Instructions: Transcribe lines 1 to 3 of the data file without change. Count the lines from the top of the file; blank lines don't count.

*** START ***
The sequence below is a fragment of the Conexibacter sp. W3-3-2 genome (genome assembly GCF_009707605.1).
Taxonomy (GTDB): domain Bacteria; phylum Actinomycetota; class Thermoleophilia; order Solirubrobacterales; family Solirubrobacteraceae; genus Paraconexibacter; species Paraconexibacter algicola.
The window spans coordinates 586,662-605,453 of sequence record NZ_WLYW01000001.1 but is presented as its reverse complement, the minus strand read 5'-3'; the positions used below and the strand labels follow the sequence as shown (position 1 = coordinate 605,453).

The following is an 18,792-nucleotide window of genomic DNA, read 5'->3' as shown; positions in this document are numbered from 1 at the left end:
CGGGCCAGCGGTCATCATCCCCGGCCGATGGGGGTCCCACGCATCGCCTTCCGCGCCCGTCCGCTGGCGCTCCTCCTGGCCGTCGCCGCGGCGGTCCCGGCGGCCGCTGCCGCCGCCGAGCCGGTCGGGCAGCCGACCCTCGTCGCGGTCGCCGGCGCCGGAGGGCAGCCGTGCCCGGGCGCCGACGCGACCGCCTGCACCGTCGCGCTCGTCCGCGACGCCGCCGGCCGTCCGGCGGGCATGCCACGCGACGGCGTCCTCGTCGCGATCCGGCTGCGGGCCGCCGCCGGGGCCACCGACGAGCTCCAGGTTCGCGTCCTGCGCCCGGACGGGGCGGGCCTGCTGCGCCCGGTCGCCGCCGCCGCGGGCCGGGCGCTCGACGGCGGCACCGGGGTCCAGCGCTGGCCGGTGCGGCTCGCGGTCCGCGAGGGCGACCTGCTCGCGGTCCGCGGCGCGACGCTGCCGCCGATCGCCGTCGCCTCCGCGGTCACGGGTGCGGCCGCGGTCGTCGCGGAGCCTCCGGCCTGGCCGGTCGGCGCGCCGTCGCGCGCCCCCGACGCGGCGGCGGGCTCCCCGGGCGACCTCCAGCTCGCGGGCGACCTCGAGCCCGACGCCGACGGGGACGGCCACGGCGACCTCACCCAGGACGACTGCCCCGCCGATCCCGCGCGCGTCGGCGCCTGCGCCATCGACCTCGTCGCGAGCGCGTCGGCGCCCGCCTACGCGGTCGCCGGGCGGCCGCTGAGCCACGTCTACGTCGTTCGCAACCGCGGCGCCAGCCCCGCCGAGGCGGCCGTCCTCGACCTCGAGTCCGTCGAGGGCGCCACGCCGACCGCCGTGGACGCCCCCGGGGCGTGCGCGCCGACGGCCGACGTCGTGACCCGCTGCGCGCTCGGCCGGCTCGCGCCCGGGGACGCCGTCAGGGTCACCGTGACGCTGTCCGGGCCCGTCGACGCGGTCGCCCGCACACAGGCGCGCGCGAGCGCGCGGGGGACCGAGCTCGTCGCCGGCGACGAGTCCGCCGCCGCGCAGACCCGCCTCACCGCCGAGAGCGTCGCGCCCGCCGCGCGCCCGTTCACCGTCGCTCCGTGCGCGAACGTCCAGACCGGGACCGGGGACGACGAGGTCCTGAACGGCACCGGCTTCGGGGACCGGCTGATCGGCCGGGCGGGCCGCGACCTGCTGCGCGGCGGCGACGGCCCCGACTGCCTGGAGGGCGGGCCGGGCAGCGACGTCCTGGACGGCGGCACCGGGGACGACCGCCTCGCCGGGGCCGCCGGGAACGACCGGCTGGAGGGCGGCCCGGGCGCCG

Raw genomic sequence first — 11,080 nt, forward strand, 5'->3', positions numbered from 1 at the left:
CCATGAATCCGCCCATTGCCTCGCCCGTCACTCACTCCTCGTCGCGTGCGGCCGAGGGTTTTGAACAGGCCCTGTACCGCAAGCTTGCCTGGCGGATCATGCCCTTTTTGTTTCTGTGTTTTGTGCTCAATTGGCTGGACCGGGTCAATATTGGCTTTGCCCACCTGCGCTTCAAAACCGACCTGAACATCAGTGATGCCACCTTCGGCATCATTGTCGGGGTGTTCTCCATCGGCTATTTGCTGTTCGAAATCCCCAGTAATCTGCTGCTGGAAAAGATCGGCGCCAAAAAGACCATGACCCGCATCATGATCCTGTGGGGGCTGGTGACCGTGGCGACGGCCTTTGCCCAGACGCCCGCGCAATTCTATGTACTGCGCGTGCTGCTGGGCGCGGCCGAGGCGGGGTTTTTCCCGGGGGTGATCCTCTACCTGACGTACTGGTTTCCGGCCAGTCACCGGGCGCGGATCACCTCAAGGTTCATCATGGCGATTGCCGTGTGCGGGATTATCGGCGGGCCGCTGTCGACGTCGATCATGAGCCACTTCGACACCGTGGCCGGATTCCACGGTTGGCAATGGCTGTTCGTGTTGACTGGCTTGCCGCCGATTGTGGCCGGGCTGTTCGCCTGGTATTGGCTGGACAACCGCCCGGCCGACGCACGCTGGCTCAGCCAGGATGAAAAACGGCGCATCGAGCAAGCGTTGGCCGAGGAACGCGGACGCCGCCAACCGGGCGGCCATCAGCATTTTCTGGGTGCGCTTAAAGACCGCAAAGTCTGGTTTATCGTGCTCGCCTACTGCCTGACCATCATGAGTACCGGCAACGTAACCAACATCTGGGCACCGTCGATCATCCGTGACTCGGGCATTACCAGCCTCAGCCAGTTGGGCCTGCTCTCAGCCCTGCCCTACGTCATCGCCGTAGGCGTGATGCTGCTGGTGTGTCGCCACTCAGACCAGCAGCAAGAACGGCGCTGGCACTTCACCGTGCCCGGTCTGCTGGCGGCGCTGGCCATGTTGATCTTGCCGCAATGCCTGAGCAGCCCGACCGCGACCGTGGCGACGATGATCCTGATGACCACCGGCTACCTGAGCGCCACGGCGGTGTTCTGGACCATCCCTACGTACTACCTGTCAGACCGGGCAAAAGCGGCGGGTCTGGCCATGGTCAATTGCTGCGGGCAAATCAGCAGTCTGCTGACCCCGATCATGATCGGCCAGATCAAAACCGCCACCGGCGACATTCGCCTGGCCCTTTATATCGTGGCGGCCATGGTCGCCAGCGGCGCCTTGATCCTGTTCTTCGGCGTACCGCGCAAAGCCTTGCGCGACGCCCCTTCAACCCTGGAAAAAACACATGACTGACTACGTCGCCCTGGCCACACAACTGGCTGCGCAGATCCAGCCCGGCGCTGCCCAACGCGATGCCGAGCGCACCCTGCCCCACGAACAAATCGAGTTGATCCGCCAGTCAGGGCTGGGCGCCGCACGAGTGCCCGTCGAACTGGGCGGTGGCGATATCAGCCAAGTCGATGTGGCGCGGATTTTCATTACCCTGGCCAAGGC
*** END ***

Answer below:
The sequence below is a fragment of the Conexibacter sp. W3-3-2 genome (genome assembly GCF_009707605.1).
Taxonomy (GTDB): domain Bacteria; phylum Actinomycetota; class Thermoleophilia; order Solirubrobacterales; family Solirubrobacteraceae; genus Paraconexibacter; species Paraconexibacter algicola.
The window spans coordinates 586,662-605,453 of sequence record NZ_WLYW01000001.1 but is presented as its reverse complement, the minus strand read 5'-3'; the positions used below and the strand labels follow the sequence as shown (position 1 = coordinate 605,453).